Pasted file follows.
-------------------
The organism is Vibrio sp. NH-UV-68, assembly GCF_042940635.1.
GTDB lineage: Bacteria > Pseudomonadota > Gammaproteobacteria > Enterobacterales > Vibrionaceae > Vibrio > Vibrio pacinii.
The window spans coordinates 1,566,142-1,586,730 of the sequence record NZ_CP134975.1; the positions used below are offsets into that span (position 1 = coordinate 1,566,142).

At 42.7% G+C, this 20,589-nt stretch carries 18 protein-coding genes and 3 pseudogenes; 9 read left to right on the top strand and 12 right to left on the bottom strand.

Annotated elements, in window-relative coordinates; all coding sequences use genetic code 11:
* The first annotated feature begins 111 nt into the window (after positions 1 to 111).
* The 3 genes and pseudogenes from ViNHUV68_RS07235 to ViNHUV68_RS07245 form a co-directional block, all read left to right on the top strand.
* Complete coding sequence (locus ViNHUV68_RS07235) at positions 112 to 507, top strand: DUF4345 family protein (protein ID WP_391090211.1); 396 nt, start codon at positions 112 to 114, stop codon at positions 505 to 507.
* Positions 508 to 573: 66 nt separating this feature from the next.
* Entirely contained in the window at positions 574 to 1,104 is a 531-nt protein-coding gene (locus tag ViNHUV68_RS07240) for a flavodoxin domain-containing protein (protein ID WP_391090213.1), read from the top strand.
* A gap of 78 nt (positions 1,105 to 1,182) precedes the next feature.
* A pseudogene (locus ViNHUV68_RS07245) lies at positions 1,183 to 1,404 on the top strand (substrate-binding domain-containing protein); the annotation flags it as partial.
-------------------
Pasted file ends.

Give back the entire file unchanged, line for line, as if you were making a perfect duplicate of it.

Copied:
The organism is Vibrio sp. NH-UV-68, assembly GCF_042940635.1.
GTDB lineage: Bacteria > Pseudomonadota > Gammaproteobacteria > Enterobacterales > Vibrionaceae > Vibrio > Vibrio pacinii.
The window spans coordinates 1,566,142-1,586,730 of the sequence record NZ_CP134975.1; the positions used below are offsets into that span (position 1 = coordinate 1,566,142).

At 42.7% G+C, this 20,589-nt stretch carries 18 protein-coding genes and 3 pseudogenes; 9 read left to right on the top strand and 12 right to left on the bottom strand.

Annotated elements, in window-relative coordinates; all coding sequences use genetic code 11:
* The first annotated feature begins 111 nt into the window (after positions 1 to 111).
* The 3 genes and pseudogenes from ViNHUV68_RS07235 to ViNHUV68_RS07245 form a co-directional block, all read left to right on the top strand.
* Complete coding sequence (locus ViNHUV68_RS07235) at positions 112 to 507, top strand: DUF4345 family protein (protein ID WP_391090211.1); 396 nt, start codon at positions 112 to 114, stop codon at positions 505 to 507.
* Positions 508 to 573: 66 nt separating this feature from the next.
* Entirely contained in the window at positions 574 to 1,104 is a 531-nt protein-coding gene (locus tag ViNHUV68_RS07240) for a flavodoxin domain-containing protein (protein ID WP_391090213.1), read from the top strand.
* A gap of 78 nt (positions 1,105 to 1,182) precedes the next feature.
* A pseudogene (locus ViNHUV68_RS07245) lies at positions 1,183 to 1,404 on the top strand (substrate-binding domain-containing protein); the annotation flags it as partial.